Newspaper article St Louis Post-Dispatch (MO)

McClellan: It's Hard for Some Baseball Fans to Get Excited on Opening Day

Newspaper article St Louis Post-Dispatch (MO)

McClellan: It's Hard for Some Baseball Fans to Get Excited on Opening Day

Article excerpt

Ozzie Smith recently suggested that Opening Day be declared a holiday. Lots of people around here liked the idea. I wasn't surprised. It's easy for Cardinals fans to get excited about a new season.

Cubs fans are a little less excitable. We're still recovering from 2008.

Maybe you don't remember that year. The Cubs ran away with the division. At the end of the home games, fans would stick around and sing, "Go Cubs Go." I remember the chorus. "Hey, Chicago, what do you say? The Cubs are going to win today."

That song was written by Steve Goodman, perhaps better known for "The City of New Orleans," which was, of course, made famous by Arlo Guthrie. Goodman also wrote "A Dying Cub Fan's Last Request." That was a less joyous song.

He wrote "Go Cubs Go" in 1984, another great year in Cubs history. Yes, that was the year Ryne Sandberg hit the two home runs in one game off Bruce Sutter. Goodman died four days before the Cubs won the division title that year. A blessing, in a way. In the five- game National League championship series against San Diego, the Cubs won the first two and then lost the next three.

But his song lived on and was revived in 2008.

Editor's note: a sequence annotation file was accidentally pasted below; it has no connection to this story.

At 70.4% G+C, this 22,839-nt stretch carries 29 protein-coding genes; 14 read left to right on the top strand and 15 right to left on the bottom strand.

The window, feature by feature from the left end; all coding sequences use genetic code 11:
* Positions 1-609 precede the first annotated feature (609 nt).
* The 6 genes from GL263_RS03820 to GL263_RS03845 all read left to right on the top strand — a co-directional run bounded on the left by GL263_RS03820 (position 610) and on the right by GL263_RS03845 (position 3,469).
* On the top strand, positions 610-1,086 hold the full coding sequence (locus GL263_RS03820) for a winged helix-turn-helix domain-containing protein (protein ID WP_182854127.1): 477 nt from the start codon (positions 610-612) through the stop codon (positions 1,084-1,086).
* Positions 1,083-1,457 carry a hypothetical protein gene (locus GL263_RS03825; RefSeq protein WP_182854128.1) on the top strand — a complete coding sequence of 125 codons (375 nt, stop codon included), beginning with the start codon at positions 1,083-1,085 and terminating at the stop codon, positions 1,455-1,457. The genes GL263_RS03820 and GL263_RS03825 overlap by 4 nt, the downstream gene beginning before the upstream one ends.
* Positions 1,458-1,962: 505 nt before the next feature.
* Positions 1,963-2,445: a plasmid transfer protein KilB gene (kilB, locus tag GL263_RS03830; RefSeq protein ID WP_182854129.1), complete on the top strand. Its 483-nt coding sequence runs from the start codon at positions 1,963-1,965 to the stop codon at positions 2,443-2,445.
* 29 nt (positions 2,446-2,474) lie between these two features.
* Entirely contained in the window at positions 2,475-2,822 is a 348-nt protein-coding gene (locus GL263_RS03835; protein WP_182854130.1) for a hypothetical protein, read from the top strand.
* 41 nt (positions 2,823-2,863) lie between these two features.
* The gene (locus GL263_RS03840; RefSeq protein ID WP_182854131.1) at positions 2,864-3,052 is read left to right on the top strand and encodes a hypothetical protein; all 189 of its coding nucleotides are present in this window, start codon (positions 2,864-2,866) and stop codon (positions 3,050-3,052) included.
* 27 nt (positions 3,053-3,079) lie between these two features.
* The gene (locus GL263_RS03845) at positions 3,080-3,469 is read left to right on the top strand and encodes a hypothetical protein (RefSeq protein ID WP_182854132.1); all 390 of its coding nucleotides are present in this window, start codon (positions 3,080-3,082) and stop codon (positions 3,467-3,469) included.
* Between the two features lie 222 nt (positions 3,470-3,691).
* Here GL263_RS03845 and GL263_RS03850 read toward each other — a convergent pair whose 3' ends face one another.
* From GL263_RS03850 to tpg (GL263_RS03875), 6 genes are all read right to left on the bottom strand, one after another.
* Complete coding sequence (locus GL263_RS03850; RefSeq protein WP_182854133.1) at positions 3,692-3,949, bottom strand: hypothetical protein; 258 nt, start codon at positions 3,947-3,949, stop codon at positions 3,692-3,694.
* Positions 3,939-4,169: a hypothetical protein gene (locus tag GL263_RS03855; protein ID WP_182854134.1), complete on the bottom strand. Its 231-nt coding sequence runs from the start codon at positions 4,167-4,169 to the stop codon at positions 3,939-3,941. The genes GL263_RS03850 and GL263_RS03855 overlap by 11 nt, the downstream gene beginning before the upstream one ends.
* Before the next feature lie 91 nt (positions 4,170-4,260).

Oh, what a year that was. First of all, it was the 100th anniversary of the Cubs last world championship. How perfect that seemed. Every 100 years it happens. Preordained. Written in the stars.

It was as if God had flipped a switch and said, "Let's make this the craziest year ever." As the baseball season began, a black man was on his way to winning the Democratic nomination for president. By June, he'd declared victory. In August, he was nominated. By September, he was favored to win the general election.

Now it doesn't seem so odd. We're used to a black president. No big deal. But at the time, it seemed wild, unimaginable.

Another crazy thing happened that summer. Anheuser-Busch was sold. Moreover, it was sold to foreigners. InBev. Few of us outside the beer industry had ever heard of that company. Brazilians from Belgium are trying to buy the company that makes Budweiser? No way!

It happened suddenly. The first offer was made in June. The A-B board rejected it. Then InBev sweetened the deal and A-B accepted it in August. …

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